Take the 2-minute tour ×
Mathematics Stack Exchange is a question and answer site for people studying math at any level and professionals in related fields. It's 100% free, no registration required.

I have an equation

$$ p_0 + \frac{p_1}{1 + x} + \frac{p_2}{(1 + x)^2} + \frac{p_3}{(1 + x)^3} + \dots + \frac{p_n}{(1 + x)^n} = 0 $$

I want a formula for $x$, may I know if there is any way of finding a formula for $x$.

Also all $ p_0, p_1, \ldots, p_n$ are independent variables.

share|improve this question
2  
This is an expression, where is the equation? –  Aang Jan 24 '13 at 10:25
    
Thanks, now you can see my equation. –  TechDon Jan 24 '13 at 10:28
1  
what do u mean by $p0,p1,\cdots,pn$ are independent variables? Which set does they belong ? –  Aang Jan 24 '13 at 10:30
    
p0,p1...,pn. they all are random variables.they are not depend on each other. –  TechDon Jan 24 '13 at 10:32
    
This is not a GP at all. :| –  hjpotter92 Jan 24 '13 at 10:41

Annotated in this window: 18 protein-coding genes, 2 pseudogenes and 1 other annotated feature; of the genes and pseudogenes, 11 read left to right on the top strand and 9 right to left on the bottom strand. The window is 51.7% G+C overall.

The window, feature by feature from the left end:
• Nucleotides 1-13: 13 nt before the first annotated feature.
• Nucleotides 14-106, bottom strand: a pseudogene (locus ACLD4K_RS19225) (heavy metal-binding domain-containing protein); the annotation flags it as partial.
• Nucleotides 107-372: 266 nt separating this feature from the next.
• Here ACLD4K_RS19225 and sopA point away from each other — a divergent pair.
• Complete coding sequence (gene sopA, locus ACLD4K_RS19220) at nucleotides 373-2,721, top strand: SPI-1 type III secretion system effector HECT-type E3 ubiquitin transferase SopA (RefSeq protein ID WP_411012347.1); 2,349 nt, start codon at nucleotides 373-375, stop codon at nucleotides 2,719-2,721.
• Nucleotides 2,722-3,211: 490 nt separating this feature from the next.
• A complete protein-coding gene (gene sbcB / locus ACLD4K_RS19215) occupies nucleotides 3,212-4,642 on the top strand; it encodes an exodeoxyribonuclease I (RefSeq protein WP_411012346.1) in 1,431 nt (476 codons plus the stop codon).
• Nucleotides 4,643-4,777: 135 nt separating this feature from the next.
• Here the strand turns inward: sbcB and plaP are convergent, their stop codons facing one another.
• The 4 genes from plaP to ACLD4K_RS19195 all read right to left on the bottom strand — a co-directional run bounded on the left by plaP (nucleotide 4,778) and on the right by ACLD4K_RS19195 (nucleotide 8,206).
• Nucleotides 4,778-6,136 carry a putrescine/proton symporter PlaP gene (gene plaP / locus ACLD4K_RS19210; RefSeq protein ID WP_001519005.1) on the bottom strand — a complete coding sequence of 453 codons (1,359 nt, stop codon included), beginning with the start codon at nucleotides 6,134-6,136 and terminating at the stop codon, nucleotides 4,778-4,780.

3 Answers 3

up vote 0 down vote accepted

$$ p_0 + \frac{p_1}{1 + x} + \frac{p_2}{(1 + x)^2} + \frac{p_2}{(1 + x)^3} + \dots + \frac{p_n}{(1 + x)^n} = 0 $$ $$\implies Var(p_0 + \frac{p_1}{1 + x} + \frac{p_2}{(1 + x)^2} + \frac{p_2}{(1 + x)^3} + \dots + \frac{p_n}{(1 + x)^n} )=0$$ $$\implies Var(p_0)+Var(\frac{p_1}{1 + x})+\cdots+Var(\frac{p_n}{(1 + x)^n})=0$$ $$Var(\frac{p_i}{(1 + x)^i})=0\forall i\in \{0,1,...,n\}$$

$$\implies \frac{p_i}{(1 + x)^i}$$ is constant

Thus, $$X=k_i(p_i)^{\frac{1}{i}}-1$$

EDIT: As you can see $X=k_i(p_i)^{\frac{1}{i}}-1=k_j(p_j)^{\frac{1}{j}}-1$ which implies $p_i,p_j$ are dependent.

Thus, there is no value of $x$ that can satisfy this equation for independent random variables $p_0,p_1,...,p_n$

share|improve this answer
    
Please elaborate your answer, What is the value of ki, and it not two times p2...it is like p0,p1,p2,p3..pn. –  TechDon Jan 24 '13 at 10:58

A simple case, perhaps... $$ P_0+\frac{P_1}{1+X} = 0, $$ where $P_0, P_1$ are independent random variables. Solving: $$ X = -1-\frac{P_0}{P_1} $$ so that we see $X$ is also a random variable. NOT just a constant.

Is this what the OP means? So then the case $n=2$ involves solving a quadratic equation?

share|improve this answer

Perhaps the $p_{i}$ are arbitrary constants? In this case, assume WLOG $p_{n} \ne 0$, set for simplicity $y = 1 + x$, multiply by $y^n$ to get a polynomial equation in $y$ of degree $n$.

share|improve this answer

Your Answer

 
discard

By posting your answer, you agree to the privacy policy and terms of service.

Not the answer you're looking for? Browse other questions tagged or ask your own question.